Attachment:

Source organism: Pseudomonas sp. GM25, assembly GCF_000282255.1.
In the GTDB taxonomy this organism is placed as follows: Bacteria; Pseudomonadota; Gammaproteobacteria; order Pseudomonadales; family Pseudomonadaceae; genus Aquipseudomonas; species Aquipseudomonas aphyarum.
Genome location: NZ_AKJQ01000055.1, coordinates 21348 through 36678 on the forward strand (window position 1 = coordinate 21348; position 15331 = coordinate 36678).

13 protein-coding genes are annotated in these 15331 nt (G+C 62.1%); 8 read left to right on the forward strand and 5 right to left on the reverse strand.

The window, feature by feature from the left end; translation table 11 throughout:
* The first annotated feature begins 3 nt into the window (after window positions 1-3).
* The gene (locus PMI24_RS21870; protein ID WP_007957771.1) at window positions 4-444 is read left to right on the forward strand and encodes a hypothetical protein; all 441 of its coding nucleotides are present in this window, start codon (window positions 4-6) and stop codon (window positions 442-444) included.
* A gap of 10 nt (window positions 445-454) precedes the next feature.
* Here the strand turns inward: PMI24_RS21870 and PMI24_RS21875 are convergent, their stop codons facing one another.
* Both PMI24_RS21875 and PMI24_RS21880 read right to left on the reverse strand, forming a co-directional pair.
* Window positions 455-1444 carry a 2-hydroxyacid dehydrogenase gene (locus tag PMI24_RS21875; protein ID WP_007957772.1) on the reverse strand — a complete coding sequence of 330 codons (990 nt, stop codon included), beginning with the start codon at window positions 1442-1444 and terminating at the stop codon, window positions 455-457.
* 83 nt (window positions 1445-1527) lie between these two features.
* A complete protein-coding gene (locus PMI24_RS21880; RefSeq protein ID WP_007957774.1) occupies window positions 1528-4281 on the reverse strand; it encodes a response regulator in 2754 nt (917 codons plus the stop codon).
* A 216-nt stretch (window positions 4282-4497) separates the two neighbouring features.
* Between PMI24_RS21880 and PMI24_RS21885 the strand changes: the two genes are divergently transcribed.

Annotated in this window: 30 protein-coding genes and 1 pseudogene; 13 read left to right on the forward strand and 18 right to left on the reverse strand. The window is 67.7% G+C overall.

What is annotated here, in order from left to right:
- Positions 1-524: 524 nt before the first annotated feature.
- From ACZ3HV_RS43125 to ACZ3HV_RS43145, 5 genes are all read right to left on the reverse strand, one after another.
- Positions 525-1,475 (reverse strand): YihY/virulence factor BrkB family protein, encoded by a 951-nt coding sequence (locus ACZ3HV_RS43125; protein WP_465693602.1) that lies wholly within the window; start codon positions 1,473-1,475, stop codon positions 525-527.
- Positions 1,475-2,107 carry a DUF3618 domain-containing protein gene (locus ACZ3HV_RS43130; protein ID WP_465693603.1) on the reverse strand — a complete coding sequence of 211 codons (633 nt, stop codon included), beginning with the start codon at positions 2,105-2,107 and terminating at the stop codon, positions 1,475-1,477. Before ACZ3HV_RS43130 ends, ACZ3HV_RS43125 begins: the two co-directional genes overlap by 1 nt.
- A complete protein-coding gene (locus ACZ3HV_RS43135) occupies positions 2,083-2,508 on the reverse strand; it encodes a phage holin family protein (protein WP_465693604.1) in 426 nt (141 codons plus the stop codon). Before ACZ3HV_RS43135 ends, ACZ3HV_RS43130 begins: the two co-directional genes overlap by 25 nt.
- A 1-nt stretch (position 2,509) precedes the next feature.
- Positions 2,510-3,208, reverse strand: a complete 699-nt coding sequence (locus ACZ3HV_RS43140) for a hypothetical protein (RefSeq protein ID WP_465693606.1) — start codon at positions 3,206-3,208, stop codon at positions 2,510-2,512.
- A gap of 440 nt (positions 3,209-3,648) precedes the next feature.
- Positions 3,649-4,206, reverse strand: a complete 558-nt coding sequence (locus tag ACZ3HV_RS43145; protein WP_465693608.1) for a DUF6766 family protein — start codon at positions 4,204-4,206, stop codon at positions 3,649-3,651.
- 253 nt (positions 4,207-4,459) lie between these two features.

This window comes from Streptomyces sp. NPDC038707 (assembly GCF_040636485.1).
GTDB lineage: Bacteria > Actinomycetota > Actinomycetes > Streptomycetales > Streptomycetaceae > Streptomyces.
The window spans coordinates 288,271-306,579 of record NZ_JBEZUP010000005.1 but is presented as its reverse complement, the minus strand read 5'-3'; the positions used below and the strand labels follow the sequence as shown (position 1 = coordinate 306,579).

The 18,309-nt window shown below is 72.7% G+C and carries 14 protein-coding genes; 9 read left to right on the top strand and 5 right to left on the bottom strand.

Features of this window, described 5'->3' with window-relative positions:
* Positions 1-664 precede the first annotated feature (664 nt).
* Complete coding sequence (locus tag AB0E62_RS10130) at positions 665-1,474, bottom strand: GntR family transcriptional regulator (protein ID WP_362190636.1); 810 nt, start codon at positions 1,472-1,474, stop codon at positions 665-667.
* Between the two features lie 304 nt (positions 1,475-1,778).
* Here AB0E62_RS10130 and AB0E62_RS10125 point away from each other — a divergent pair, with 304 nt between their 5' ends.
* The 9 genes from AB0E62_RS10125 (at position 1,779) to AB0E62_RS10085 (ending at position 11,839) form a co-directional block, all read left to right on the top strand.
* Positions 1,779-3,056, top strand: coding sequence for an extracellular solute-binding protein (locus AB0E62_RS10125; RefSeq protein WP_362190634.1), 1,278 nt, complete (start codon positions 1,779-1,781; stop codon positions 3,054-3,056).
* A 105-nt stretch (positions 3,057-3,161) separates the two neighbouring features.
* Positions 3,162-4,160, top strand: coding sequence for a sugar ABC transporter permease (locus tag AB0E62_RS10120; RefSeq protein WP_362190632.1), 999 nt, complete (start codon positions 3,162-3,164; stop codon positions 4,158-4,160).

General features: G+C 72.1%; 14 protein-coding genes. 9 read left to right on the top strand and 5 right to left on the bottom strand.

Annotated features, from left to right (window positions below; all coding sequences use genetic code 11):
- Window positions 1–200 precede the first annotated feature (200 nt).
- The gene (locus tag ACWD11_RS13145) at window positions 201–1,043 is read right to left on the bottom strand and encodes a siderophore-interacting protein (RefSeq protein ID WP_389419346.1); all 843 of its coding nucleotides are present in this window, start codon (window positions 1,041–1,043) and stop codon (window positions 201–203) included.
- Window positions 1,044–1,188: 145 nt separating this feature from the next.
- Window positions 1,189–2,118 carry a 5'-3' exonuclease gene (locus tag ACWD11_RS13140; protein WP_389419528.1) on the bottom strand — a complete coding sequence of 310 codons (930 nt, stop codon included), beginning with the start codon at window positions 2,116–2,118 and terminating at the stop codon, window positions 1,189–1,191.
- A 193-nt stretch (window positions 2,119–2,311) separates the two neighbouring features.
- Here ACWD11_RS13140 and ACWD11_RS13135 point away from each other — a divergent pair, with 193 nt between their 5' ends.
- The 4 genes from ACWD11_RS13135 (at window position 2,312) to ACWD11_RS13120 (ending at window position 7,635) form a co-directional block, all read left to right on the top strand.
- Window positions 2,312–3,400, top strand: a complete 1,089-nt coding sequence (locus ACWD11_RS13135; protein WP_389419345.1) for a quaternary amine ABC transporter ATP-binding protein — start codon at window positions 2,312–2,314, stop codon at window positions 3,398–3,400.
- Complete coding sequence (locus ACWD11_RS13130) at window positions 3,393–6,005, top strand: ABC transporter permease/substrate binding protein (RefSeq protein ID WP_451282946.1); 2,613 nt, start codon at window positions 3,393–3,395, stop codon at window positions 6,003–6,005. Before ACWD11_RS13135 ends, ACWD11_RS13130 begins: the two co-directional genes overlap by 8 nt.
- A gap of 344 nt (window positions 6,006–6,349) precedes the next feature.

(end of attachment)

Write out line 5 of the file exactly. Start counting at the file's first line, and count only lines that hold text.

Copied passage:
The window, feature by feature from the left end; translation table 11 throughout: